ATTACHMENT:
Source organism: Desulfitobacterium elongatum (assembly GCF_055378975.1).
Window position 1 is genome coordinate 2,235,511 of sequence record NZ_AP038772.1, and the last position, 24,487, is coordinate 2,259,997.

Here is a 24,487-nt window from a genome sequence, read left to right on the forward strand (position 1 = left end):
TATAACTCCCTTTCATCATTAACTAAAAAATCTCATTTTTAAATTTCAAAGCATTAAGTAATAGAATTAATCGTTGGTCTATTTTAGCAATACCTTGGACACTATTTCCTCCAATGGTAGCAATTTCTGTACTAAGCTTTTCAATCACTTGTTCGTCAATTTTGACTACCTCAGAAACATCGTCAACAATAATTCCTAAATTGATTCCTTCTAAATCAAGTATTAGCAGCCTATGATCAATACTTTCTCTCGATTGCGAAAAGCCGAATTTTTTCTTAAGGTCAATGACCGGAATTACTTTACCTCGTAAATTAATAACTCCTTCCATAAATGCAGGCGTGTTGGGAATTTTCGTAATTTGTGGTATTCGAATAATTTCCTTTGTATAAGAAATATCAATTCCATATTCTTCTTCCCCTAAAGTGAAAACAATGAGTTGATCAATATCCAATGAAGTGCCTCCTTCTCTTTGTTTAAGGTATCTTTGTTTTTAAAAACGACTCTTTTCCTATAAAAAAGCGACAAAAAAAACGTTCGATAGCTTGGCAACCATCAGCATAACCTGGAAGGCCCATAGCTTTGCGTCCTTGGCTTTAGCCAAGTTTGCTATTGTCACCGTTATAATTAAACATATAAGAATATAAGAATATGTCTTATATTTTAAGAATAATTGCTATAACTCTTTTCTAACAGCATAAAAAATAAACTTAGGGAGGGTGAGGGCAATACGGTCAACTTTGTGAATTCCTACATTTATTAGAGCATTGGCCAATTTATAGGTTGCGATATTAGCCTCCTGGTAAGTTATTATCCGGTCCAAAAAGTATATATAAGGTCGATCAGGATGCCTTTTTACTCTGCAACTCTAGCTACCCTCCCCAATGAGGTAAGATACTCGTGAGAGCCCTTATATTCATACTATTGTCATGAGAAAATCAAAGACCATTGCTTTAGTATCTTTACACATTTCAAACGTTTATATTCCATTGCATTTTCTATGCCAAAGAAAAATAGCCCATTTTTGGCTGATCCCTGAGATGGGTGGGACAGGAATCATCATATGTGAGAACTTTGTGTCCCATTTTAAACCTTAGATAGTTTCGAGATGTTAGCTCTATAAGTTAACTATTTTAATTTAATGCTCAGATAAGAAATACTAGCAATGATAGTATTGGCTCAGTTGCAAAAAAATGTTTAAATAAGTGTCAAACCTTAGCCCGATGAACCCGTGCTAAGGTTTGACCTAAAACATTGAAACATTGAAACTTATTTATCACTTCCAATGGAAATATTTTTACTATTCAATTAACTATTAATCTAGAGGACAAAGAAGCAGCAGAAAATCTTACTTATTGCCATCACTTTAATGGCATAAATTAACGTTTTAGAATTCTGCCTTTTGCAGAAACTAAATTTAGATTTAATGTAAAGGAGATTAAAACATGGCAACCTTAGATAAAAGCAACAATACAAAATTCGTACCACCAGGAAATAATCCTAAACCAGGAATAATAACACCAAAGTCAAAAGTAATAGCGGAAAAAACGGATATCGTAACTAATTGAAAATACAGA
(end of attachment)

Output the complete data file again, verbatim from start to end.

Source organism: Desulfitobacterium elongatum (assembly GCF_055378975.1).
Window position 1 is genome coordinate 2,235,511 of sequence record NZ_AP038772.1, and the last position, 24,487, is coordinate 2,259,997.

Here is a 24,487-nt window from a genome sequence, read left to right on the forward strand (position 1 = left end):
TATAACTCCCTTTCATCATTAACTAAAAAATCTCATTTTTAAATTTCAAAGCATTAAGTAATAGAATTAATCGTTGGTCTATTTTAGCAATACCTTGGACACTATTTCCTCCAATGGTAGCAATTTCTGTACTAAGCTTTTCAATCACTTGTTCGTCAATTTTGACTACCTCAGAAACATCGTCAACAATAATTCCTAAATTGATTCCTTCTAAATCAAGTATTAGCAGCCTATGATCAATACTTTCTCTCGATTGCGAAAAGCCGAATTTTTTCTTAAGGTCAATGACCGGAATTACTTTACCTCGTAAATTAATAACTCCTTCCATAAATGCAGGCGTGTTGGGAATTTTCGTAATTTGTGGTATTCGAATAATTTCCTTTGTATAAGAAATATCAATTCCATATTCTTCTTCCCCTAAAGTGAAAACAATGAGTTGATCAATATCCAATGAAGTGCCTCCTTCTCTTTGTTTAAGGTATCTTTGTTTTTAAAAACGACTCTTTTCCTATAAAAAAGCGACAAAAAAAACGTTCGATAGCTTGGCAACCATCAGCATAACCTGGAAGGCCCATAGCTTTGCGTCCTTGGCTTTAGCCAAGTTTGCTATTGTCACCGTTATAATTAAACATATAAGAATATAAGAATATGTCTTATATTTTAAGAATAATTGCTATAACTCTTTTCTAACAGCATAAAAAATAAACTTAGGGAGGGTGAGGGCAATACGGTCAACTTTGTGAATTCCTACATTTATTAGAGCATTGGCCAATTTATAGGTTGCGATATTAGCCTCCTGGTAAGTTATTATCCGGTCCAAAAAGTATATATAAGGTCGATCAGGATGCCTTTTTACTCTGCAACTCTAGCTACCCTCCCCAATGAGGTAAGATACTCGTGAGAGCCCTTATATTCATACTATTGTCATGAGAAAATCAAAGACCATTGCTTTAGTATCTTTACACATTTCAAACGTTTATATTCCATTGCATTTTCTATGCCAAAGAAAAATAGCCCATTTTTGGCTGATCCCTGAGATGGGTGGGACAGGAATCATCATATGTGAGAACTTTGTGTCCCATTTTAAACCTTAGATAGTTTCGAGATGTTAGCTCTATAAGTTAACTATTTTAATTTAATGCTCAGATAAGAAATACTAGCAATGATAGTATTGGCTCAGTTGCAAAAAAATGTTTAAATAAGTGTCAAACCTTAGCCCGATGAACCCGTGCTAAGGTTTGACCTAAAACATTGAAACATTGAAACTTATTTATCACTTCCAATGGAAATATTTTTACTATTCAATTAACTATTAATCTAGAGGACAAAGAAGCAGCAGAAAATCTTACTTATTGCCATCACTTTAATGGCATAAATTAACGTTTTAGAATTCTGCCTTTTGCAGAAACTAAATTTAGATTTAATGTAAAGGAGATTAAAACATGGCAACCTTAGATAAAAGCAACAATACAAAATTCGTACCACCAGGAAATAATCCTAAACCAGGAATAATAACACCAAAGTCAAAAGTAATAGCGGAAAAAACGGATATCGTAACTAATTGAAAATACAGA